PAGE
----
Then the buffaloes that had crossed to our right came back again. But this time they were not grazing. There was a sense of urgency in their movement. In groups of three or four, they broke into a run across the road. “Something’s up,” Marie mumbled. We wondered if the lions might have followed them and could be chasing them back. Chaos was erupting.
But the lionesses were still on our left flank and waited a long while as the herd on that side had walked into thick vegetation and slowed down.
While we paced, another car arrived behind us. Using the old technique, they soon figured out what we were looking at. Then another car arrived, and another. Discontent with their position in the line-up, the cars all passed us to keep up with the motion and positioned themselves closer to the lions which were now hard to see through the bushes.
All action seemed to have moved out of sight and we readied to move on, quite annoyed by the disrespectful presence of the vehicles, some of which obnoxiously kept their engine running.
Suddenly, we heard great commotion in the bushes and instinctively knew that drama was unfolding. Someone in the little car ahead of us stuck an arm outside of a window (I almost wished a hungry lion had seen that) and pointed vigorously at the invisible scene, as if winning points for having heard the noise first and claiming copyright. The poor people were probably simply high on adrenaline and out of their comfort zone.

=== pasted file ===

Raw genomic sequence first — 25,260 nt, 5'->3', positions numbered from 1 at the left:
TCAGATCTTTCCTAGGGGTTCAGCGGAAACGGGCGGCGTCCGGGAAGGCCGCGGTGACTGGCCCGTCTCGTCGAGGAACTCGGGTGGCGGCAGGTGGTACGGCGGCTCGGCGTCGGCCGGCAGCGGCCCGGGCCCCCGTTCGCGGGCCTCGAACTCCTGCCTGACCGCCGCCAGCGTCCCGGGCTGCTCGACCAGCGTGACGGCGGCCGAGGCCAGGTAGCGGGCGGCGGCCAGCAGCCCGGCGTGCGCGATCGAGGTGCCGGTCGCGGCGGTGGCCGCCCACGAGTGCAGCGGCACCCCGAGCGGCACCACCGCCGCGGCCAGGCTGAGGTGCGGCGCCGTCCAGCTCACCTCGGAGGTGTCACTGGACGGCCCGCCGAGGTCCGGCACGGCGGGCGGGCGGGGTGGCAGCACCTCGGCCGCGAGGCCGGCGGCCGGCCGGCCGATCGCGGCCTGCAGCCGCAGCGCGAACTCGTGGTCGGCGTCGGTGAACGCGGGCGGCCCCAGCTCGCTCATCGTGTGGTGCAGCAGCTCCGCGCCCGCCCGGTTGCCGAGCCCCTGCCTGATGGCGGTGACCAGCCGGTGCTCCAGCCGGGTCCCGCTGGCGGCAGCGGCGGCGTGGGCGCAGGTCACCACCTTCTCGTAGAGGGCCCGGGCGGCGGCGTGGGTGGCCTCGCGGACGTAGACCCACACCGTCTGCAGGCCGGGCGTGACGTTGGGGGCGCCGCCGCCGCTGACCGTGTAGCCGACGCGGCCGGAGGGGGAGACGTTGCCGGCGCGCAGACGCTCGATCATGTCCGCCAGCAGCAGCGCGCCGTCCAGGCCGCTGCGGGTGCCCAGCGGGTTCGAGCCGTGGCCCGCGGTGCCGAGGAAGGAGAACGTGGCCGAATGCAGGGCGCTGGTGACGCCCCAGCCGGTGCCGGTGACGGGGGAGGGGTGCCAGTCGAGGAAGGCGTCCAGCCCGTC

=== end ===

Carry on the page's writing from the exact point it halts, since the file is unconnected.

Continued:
There was something quite spooky about the terrible noises of distress coming from a hidden but very close arena. It was obvious the lions had attacked and the prey was not going down silently.
Probably focusing on a young or older animal lagging behind, the two lionesses had sprung into action. They were completely hidden to us, but cries of terror or fury echoed from the buffalo herd and painted a bloody picture. The animals that were still on the opposite side of the road started charging back towards the scene at full speed. Only then did we realize that sensing the danger, they had already been coming back to help, rather than running away from a threat.
We found ourselves unwillingly positioned right in the middle of the action. Huge buffaloes were running across the road in panic mode, but rather than fleeing, they were charging to the rescue. “Let’s get out of here,” I said, worried. “We’re in the way and they are freaking out.” As I spoke, I happened to glance over my right shoulder and saw a group of buffaloes in full gallop headed straight at us. “Punch it!” I yelled to Marie.